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SACRAMENTO, CA (July 20, 2017) — Adding to the growing list of its legal woes, the California Department of Justice (DOJ) was forced to issue a new regulatory notice and postpone a hearing regarding their recently-submitted regulations concerning new ammunition vendors and licenses. Many new ammunition laws were passed last year in Gavin Newsom’s so-called “Safety for All Act” (Proposition 63) and in Senate President pro Tempore Kevin de León’s Senate Bill 1235 (SB 1235).

As part of its California regulatory watch program, which holds the State accountable for the improper implementation of various gun control laws, Firearms Policy Coalition (FPC) recently discovered the new DOJ ammunition sales regulations. That new regulation was officially published in the State’s Friday, July 14 Notice Register, but wasn’t clearly accessible to the public until the morning of Monday, July 17.

“In order for citizens and interested groups to be given an opportunity to advocate for their rights and policy preferences, the DOJ must follow the law,” said Craig DeLuz, a lobbyist and spokesperson for the Firearms Policy Coalition. “We are here to make sure they do.”

On July 17, FPC delivered a letter to DOJ advising them that they had not sent any notification about this proposed rulemaking using the DOJ’s e-mail based notification system it established and solicited participation in for that express purpose. The FPC letter also noted that none of the regulation documents that were discussed in the DOJ’s notice could be found on the Attorney General’s Web page listed in the Notice Register. FPC concluded that the public did not receive proper notice and demanded that DOJ remedy the defects.

Just two days later, on July 19, DOJ e-mailed their entire regulatory notice list -- which they had initially failed to do -- and said that the hearing for public comment, which was originally scheduled to take place August 28, had been pushed back to September 12 -- allowing more time for the public and advocacy organizations like FPC to analyze them and weigh in. Additionally, DOJ updated the public notice to reflect a different Web page that contained a working link to the proposed new regulations and forms.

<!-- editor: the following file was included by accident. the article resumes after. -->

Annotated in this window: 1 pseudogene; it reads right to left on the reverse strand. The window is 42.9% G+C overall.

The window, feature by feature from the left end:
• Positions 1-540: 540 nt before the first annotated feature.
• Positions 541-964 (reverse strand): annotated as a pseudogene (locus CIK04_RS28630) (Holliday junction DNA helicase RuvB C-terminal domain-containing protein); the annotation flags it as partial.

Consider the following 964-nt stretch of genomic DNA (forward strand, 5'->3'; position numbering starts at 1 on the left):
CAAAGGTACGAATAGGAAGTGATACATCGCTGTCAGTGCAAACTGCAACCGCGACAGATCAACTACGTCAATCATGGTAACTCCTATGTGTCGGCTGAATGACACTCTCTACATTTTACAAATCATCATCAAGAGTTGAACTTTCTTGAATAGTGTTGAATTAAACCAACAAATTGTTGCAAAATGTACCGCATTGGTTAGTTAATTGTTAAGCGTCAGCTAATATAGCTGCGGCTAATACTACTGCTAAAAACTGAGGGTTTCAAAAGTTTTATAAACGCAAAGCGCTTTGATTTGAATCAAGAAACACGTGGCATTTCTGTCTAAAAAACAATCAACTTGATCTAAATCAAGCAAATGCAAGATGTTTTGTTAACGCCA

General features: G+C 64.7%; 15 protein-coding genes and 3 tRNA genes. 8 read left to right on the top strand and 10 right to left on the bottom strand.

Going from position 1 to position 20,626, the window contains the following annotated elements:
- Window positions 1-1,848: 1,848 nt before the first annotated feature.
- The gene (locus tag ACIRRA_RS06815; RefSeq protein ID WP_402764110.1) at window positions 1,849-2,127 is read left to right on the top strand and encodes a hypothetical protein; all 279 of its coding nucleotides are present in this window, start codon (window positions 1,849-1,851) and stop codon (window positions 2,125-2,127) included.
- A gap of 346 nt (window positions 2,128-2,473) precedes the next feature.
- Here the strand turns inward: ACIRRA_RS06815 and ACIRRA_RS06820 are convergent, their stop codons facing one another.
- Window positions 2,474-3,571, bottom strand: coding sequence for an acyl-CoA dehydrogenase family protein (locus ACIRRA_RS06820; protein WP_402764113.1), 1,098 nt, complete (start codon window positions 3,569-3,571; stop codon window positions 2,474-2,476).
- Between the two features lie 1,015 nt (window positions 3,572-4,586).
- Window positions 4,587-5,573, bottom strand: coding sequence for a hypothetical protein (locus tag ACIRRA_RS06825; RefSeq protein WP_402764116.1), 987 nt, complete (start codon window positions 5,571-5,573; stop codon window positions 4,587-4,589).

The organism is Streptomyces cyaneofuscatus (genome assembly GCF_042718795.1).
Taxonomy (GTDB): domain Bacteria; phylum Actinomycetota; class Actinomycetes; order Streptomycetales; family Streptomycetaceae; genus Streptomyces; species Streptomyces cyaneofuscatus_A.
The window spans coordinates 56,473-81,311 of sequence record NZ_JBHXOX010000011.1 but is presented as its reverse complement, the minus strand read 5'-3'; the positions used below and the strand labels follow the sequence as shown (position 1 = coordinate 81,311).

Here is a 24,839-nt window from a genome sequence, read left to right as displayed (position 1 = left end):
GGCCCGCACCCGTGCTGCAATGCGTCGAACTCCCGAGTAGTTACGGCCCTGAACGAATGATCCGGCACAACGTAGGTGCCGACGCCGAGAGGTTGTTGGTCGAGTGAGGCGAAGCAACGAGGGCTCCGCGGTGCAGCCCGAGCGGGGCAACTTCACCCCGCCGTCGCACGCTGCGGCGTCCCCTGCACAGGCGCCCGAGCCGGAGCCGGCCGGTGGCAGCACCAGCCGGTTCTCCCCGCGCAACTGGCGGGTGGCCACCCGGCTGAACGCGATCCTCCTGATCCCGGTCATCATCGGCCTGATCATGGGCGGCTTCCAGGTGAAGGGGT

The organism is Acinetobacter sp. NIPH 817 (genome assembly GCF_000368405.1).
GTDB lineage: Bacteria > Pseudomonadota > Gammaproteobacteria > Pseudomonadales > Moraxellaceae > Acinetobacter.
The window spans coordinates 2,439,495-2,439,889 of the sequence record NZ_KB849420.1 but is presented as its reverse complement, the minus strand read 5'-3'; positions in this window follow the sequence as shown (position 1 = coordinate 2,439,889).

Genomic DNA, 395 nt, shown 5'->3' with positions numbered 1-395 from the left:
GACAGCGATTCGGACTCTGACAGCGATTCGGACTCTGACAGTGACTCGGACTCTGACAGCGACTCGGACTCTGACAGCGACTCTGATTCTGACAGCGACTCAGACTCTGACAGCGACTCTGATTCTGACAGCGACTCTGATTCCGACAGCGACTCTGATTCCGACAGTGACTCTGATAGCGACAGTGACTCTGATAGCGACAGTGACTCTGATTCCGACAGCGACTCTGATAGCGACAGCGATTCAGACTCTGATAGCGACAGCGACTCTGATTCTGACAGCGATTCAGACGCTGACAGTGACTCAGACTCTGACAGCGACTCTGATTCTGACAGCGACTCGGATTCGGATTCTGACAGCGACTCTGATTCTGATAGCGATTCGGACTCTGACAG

“When law-abiding citizens and small businesses risk fines and jail time for not following the law, the least the DOJ can do is follow the law themselves,” commented DeLuz. “While their latest move is a step in the right direction, they still have a long way to go. We’ll be keeping an eye on them.”

At and its companion page,, FPC tracks DOJ firearm-related rulemakings and provides the public with links to the documents and updates. FPC’s goal is to ensure that the regulations proposed are legal, available to the public, and follow all public notice and comment requirements in the California Administrative Procedure Act (APA) and applicable laws.

So far, FPC has so far been successful in repeatedly thwarting DOJ’s attempts to create law by executive fiat under the guise of the regulatory process. Previously, DOJ was forced to withdraw its proposed “large capacity magazine” and “Bullet Button Assault Weapon” regulations. More recently, the Office of Administrative Law rejected DOJ’s second attempt at issuing “Bullet Button Assault Weapon” regulations.